extreme left-wing groups sport the names of duped and half-brained actors, sportsmen,
etcetera as patrons!
Katz worked hard in Britain to establish the Left Book Club. It networked the Stalinist
influence and promoted the left as the chic fashion of the time. The Club ran camps,
conferences and propaganda tours of Russia. As in all the Western countries in which
'the Münzenburg men' extended their networks, the 'innocents' believed that they were
working to oppose Hitler. In reality the purpose was the undermine the West and pave the
way for Soviet control.
The Comintern were able to play upon the vanity of the elite for
whom life could never reach their gilded expectations. The secret world offered a "wonderful
restorative" - Koch's phrase again - with a particular appeal to the homosexual milieu of
Bloomsbury which made up its centre. A connection to power is an aphrodisiac to people of
Thus the Cambridge spies Blunt, Burgess et al. Burgess worked for the BBC for
several years - helping other Soviet agents onto the airwaves. Appropriately, he lived out
the war years in the house in Bentinck Street where Gibbon wrote The Decline and Fall of the
Roman Empire ! By 1935 Münzenburg had almost outlived his usefulness to Stalin, and was
lucky to escape from Moscow when he attended the last world congress of the Comintern in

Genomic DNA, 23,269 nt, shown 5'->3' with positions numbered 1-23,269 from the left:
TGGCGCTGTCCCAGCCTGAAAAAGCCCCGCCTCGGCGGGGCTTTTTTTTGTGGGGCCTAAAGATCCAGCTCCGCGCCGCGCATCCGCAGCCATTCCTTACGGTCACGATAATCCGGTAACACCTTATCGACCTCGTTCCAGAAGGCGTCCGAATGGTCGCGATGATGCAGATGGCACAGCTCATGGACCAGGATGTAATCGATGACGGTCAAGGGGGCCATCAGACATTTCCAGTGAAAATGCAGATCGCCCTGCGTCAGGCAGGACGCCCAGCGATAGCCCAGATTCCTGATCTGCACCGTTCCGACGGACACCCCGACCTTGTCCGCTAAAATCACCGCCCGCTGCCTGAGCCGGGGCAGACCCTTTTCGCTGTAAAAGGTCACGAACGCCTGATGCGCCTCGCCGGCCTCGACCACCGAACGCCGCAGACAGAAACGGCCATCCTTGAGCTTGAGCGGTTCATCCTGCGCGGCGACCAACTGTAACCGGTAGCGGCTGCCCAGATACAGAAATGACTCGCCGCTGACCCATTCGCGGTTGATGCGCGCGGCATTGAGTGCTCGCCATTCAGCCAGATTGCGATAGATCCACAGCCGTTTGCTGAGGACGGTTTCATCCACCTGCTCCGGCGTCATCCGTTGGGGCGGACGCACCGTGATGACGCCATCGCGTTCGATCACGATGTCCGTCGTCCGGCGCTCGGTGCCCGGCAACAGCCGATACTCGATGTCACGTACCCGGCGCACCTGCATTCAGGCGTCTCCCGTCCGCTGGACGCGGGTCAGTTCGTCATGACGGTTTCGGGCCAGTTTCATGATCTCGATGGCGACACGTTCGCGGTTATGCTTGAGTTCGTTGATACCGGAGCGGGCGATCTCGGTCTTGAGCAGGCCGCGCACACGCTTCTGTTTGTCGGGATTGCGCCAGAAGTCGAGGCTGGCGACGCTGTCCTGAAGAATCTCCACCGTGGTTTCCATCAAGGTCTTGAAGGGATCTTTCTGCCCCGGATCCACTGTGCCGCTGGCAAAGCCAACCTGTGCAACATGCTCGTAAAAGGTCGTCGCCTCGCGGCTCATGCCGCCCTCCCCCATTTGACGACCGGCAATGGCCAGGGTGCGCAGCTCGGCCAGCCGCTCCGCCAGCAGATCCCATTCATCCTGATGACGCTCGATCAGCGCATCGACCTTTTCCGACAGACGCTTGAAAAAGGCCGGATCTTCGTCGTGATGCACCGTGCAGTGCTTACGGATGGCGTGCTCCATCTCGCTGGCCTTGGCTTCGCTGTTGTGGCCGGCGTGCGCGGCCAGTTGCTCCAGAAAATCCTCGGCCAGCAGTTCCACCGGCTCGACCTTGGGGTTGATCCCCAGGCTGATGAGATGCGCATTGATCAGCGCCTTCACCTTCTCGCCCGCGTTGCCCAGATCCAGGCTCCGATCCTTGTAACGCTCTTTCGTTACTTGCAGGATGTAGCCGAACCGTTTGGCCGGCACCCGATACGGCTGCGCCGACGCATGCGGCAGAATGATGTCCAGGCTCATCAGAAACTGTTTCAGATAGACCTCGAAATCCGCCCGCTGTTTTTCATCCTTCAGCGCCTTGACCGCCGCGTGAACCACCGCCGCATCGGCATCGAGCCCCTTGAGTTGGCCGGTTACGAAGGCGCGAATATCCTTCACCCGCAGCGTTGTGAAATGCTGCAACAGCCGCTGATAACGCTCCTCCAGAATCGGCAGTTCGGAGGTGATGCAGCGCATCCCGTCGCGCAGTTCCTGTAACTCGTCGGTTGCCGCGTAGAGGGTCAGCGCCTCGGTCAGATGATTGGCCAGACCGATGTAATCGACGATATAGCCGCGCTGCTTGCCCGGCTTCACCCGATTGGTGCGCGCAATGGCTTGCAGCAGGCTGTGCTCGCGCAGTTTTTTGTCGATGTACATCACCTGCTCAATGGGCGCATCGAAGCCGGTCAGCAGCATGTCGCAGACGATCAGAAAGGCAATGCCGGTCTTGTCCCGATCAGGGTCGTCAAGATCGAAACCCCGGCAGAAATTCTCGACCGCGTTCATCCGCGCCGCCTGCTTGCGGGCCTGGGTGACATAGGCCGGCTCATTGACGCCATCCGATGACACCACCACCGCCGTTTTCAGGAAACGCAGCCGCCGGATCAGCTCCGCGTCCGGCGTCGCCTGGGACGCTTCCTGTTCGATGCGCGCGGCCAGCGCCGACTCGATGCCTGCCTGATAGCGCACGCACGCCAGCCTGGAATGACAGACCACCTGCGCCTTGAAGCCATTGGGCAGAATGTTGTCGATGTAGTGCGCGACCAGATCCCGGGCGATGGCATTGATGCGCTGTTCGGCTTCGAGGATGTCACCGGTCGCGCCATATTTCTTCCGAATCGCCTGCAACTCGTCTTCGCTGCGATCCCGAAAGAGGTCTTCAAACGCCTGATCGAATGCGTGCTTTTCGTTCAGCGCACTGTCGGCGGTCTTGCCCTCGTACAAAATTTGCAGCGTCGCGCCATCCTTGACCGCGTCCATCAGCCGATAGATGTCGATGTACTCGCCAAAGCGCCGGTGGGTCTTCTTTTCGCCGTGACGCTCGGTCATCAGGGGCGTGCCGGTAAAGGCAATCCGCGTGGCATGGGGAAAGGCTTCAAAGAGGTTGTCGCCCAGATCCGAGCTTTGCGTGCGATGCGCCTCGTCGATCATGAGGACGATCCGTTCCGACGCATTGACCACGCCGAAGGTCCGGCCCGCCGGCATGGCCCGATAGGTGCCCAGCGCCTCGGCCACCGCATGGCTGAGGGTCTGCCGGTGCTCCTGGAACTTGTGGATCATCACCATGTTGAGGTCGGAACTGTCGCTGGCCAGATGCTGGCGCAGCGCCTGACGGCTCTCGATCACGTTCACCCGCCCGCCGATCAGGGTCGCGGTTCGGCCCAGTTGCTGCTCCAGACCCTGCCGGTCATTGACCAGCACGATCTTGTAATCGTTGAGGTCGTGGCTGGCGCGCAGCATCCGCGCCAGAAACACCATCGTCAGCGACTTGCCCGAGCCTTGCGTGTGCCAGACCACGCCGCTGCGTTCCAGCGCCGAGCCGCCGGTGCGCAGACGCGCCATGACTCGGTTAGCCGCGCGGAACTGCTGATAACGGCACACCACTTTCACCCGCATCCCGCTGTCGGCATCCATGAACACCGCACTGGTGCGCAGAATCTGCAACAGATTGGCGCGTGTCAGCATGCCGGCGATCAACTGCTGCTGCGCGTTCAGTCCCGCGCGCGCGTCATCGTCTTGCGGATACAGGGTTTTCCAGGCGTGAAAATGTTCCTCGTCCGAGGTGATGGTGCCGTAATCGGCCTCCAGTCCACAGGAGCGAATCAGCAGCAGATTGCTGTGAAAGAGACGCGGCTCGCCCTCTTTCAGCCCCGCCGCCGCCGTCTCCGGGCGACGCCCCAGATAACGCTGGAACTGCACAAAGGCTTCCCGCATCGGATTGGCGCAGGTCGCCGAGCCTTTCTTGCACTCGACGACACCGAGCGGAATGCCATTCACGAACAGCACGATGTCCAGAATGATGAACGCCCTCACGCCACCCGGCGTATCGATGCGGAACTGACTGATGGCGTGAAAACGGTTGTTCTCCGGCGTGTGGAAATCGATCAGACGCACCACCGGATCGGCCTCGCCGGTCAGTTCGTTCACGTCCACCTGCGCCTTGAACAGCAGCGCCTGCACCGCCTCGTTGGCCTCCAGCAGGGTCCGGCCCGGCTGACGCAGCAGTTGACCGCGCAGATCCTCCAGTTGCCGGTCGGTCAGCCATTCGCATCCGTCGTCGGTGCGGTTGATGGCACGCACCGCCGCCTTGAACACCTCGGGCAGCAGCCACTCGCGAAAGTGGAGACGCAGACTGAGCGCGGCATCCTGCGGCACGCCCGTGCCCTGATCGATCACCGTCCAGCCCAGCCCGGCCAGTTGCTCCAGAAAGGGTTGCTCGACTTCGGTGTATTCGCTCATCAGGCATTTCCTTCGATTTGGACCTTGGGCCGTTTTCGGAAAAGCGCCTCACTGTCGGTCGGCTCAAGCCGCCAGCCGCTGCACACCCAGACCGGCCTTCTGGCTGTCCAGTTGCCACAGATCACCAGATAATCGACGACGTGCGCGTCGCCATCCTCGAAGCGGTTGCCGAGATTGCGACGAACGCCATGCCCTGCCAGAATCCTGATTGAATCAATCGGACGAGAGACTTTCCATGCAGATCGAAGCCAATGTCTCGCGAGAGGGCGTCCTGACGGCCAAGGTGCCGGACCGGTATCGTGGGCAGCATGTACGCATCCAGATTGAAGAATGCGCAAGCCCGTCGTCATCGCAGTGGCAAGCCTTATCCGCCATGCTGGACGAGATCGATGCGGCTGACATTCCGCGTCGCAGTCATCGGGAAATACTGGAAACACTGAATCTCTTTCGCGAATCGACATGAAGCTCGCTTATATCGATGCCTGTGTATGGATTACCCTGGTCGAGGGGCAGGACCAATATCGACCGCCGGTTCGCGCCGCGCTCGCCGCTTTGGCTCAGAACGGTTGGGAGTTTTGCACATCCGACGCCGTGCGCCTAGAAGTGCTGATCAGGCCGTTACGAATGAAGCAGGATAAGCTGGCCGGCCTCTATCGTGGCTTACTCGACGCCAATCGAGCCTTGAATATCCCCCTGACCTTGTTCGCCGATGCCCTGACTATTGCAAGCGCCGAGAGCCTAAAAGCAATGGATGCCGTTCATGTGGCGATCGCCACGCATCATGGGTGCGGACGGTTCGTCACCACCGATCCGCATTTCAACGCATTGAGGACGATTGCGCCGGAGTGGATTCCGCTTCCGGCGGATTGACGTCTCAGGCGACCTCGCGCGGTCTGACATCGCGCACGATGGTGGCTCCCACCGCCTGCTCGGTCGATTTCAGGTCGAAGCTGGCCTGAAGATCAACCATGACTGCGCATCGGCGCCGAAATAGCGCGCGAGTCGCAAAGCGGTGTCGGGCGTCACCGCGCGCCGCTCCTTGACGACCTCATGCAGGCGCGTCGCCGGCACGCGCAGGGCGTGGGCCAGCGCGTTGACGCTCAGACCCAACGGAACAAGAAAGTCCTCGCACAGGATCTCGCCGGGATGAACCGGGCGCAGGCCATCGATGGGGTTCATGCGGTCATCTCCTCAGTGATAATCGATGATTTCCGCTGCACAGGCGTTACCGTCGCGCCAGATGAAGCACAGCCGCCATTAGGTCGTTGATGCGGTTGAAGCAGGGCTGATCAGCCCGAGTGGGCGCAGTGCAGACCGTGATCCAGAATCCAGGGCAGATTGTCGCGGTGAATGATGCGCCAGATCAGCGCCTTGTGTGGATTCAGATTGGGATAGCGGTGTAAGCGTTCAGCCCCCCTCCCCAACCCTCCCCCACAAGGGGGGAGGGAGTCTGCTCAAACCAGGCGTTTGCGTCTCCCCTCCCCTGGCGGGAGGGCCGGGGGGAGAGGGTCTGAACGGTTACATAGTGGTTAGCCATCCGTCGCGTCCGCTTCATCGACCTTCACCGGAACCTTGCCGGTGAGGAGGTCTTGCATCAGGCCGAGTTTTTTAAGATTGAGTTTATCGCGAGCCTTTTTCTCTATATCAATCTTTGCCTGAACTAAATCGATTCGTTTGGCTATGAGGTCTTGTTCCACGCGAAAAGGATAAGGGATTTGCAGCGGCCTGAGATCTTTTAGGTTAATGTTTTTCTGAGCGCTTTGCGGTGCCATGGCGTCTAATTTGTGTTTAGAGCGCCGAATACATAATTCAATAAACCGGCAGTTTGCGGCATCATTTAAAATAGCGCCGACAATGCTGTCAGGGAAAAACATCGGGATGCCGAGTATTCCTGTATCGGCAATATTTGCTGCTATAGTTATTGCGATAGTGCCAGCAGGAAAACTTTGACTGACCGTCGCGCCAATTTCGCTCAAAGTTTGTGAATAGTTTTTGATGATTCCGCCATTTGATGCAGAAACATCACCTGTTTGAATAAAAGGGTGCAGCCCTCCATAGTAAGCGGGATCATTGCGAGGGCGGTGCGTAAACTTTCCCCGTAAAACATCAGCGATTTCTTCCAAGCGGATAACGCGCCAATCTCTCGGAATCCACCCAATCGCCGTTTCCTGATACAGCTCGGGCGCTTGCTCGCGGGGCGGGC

1936. Stalin had no use for proletarians with attitude. The Nazi-Soviet pact of 1939 stripped
away any illusions of Soviet anti-fascism and the notion
of a popular front against Hitler.
Münzenburg lived precariously in Paris until the Nazi invasion of June 1940. He then fled
southward and his strangled corpse was found in a wood near Grenoble in October. Almost
certainly he had been murdered by a
Otto Katz survived until 1952. He was arrested by the regime, on whose behalf
he had been a devoted and obedient
servant, and hanged after reading a prepared 'confession' at the show trials in Prague of
that year. Knowing well what was in store,
he offered his 'confession' the moment he was arrested. This was insufficient, and he
was tortured for months while his final service
to Communism, the 'confession' as an instrument of disinformation, was worked up.
Despite the formal collapse of Communism in
1989, the legacy of Stalin's strategy of destroying the West by propaganda has an increasing
hold through the cult of 'political
correctness.' The undermining of our society by the media has steadily intensified since
then. Münzenburg's spectre hovers as
vital as ever in contemporary life. At a time when Communism has little remaining formal
influence, Münzenburg's techniques of
propaganda and disinformation pervade our lives. His legacy had far outlasted the formal
cause it served, and now works for new
masters. The opinion-formers who so misjudged Communism still claim legitimacy in
dictating political ideals. Their track record
is little considered.
Marx wrote in 1857, "It is possible I've made a fool of myself, but that can always be remedied with a little bit of
dialectics." The malady lingers on.